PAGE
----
Based upon the contents of the call file 48, the CPU 38 may select an agent to handle the call. Upon selection of an agent, the CPU 38 may notify the host 14 of the identity of the agent selected. In response, the host 14 may transmit the customer records to the selected agent. The customer records from the host 14 may appear as a screen pop on the terminal 34, 36 of the agent at the instant the call arrives.

Alternatively, if an agent is not available, the call may placed in a call queue or be routed by the CPU 38 to an auto-attendant (AA) 50. The AA 50 may provide the caller with a series of menu options under an audible format. The caller may choose options by providing simple voice responses (e.g., YES, NO, etc.) or by activating touch-tone keys on his telephone. The AA 50 may decode any simple responses using voice or tone recognition to decode any responses. The decoded responses may be added to the call record 48 as additional call associated information that may be used to further improve routing efficiency of the call.

As an alternative to a telephone call delivered through the PSTN 16, a caller 20, 22 may access the web site 42 through the Internet 12. To access the web site 42, the customer 20, 22 may enter a universal resource locator (URL) of the web site 42 into his browser and transmit an access request packet to the web site 42.

Within the host 14, the packet arriving from the customer 20, 22 may be decoded both to deliver the packet to the web site 42 and also to recover the source URL of the sender 20, 22. The host 14 again functioning as a connection analyzer may access the customer record files 44, 46 and identify the caller 20, 22 using the caller's URL. Upon identifying the caller, 20, 22, the host 14 may retrieve the customer's preferences and a most recent buying records.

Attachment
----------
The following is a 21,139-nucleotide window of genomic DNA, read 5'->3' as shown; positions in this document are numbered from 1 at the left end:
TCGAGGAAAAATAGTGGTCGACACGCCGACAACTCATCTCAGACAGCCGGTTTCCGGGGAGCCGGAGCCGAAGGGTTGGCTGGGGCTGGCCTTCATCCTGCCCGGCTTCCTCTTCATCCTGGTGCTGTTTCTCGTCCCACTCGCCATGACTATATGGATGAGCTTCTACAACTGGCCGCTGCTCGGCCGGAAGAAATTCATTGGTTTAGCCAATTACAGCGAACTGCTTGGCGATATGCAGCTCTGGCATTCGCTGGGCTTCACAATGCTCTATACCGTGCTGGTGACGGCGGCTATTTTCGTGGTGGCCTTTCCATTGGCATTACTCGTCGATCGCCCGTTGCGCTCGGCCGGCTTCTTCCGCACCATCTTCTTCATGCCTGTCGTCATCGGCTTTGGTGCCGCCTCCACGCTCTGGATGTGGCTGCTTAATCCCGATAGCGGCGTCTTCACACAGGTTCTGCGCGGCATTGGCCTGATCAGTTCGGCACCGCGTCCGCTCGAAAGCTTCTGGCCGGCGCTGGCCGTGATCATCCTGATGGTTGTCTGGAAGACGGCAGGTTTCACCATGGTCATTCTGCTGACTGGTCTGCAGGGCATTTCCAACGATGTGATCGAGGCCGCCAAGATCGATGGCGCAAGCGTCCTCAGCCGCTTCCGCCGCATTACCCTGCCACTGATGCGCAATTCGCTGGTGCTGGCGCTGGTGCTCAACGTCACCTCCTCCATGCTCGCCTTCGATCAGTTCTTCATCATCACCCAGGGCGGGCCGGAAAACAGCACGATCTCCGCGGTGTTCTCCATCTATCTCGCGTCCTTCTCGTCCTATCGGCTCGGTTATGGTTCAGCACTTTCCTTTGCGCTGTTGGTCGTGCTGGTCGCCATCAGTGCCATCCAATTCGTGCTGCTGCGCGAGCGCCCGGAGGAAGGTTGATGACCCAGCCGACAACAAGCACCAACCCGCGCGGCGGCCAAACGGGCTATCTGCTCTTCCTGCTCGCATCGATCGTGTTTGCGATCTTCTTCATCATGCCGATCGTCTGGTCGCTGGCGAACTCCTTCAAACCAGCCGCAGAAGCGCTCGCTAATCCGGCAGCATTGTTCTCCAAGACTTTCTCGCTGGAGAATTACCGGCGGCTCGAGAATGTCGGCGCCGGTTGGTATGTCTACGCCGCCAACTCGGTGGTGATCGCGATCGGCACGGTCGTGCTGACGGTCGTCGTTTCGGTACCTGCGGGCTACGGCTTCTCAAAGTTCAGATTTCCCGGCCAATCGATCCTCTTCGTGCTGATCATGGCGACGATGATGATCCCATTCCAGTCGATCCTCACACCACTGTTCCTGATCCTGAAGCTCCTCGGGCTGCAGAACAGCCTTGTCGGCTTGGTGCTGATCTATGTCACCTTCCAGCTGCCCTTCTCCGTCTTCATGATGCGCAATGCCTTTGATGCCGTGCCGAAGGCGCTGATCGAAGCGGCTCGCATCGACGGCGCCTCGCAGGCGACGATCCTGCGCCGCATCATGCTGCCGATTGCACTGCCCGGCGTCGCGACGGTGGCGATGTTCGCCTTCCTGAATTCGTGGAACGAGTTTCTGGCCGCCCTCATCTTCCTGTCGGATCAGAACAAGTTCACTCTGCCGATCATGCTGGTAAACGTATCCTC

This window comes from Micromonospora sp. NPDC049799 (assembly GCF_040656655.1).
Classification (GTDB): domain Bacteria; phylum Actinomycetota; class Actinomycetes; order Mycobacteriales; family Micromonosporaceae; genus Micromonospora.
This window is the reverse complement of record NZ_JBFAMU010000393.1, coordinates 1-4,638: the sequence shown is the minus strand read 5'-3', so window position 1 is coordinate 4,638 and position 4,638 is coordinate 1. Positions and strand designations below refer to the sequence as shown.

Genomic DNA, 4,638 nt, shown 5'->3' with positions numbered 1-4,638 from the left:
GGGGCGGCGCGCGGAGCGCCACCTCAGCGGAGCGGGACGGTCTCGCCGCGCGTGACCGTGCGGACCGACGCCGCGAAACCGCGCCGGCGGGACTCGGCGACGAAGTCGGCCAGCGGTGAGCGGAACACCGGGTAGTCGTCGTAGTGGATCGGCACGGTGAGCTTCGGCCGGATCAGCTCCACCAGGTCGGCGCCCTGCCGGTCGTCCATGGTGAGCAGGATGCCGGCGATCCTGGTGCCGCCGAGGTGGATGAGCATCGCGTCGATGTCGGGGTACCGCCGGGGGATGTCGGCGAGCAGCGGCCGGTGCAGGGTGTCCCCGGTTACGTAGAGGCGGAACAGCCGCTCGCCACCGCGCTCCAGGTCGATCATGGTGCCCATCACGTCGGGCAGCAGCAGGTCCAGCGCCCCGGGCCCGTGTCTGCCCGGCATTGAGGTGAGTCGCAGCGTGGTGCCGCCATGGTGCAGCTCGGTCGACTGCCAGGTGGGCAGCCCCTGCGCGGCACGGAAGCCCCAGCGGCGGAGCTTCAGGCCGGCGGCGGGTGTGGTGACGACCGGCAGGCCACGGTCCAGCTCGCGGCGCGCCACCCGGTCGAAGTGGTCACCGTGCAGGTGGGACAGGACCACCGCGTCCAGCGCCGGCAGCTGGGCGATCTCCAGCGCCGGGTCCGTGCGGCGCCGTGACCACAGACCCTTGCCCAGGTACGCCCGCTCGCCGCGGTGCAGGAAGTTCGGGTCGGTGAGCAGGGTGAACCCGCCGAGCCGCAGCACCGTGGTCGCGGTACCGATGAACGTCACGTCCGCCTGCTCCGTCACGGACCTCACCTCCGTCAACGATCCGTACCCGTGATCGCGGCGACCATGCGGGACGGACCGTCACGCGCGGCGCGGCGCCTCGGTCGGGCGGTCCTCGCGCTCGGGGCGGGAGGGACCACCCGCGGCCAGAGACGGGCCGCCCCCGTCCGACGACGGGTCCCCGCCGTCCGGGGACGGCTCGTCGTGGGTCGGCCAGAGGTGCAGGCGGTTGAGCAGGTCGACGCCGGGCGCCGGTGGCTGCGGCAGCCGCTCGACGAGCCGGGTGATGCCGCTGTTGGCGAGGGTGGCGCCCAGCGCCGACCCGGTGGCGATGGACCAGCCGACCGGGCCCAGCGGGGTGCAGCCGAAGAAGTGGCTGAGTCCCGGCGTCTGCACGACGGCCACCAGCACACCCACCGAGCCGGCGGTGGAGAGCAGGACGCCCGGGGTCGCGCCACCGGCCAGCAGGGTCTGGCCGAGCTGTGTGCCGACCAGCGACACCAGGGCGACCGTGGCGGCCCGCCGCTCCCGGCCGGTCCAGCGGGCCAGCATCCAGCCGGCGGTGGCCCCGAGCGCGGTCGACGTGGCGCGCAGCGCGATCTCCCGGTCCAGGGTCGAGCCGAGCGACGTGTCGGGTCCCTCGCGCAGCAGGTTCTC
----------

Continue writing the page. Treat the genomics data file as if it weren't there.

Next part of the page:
The host 14 may also create a call record 48 to track the call. The call file or record 48 may include the URL or some other identifier of the caller, information retrieved from the customer's records 44, 46, an identifier of the web site 42 and any web page visited. Information entered by the caller into any interactive windows on a web page may also be stored within the call file.

As with voice calls, information collected and entered into the call record 48, without the participation of an agent, becomes call associated information. In general, and as used herein, call associated information means a URL of the caller, ANI or DNIS information or any other information given by the customer through the call connection without participation of an agent either orally or manually using a keypad, mouse, softkeys or keyboard.

Upon decoding of the packet, the web site 42 may return a web page 100 (FIG. 2) to the caller 20, 22. Included within the web page 100 may be sales information 102, menu selections 104 to obtain further information and also a softkey 106 for voice access to an agent 28, 30 in the event the caller wishes to place an order or to ask a question.

If the caller 20, 22 should activate the softkey 106 requesting access to an agent, then the host 14 may send an agent request (including the call file 48) to the CPU 38 of the ACD 18. The agent request may include a subject matter of the web page 100 as well as customer preferences.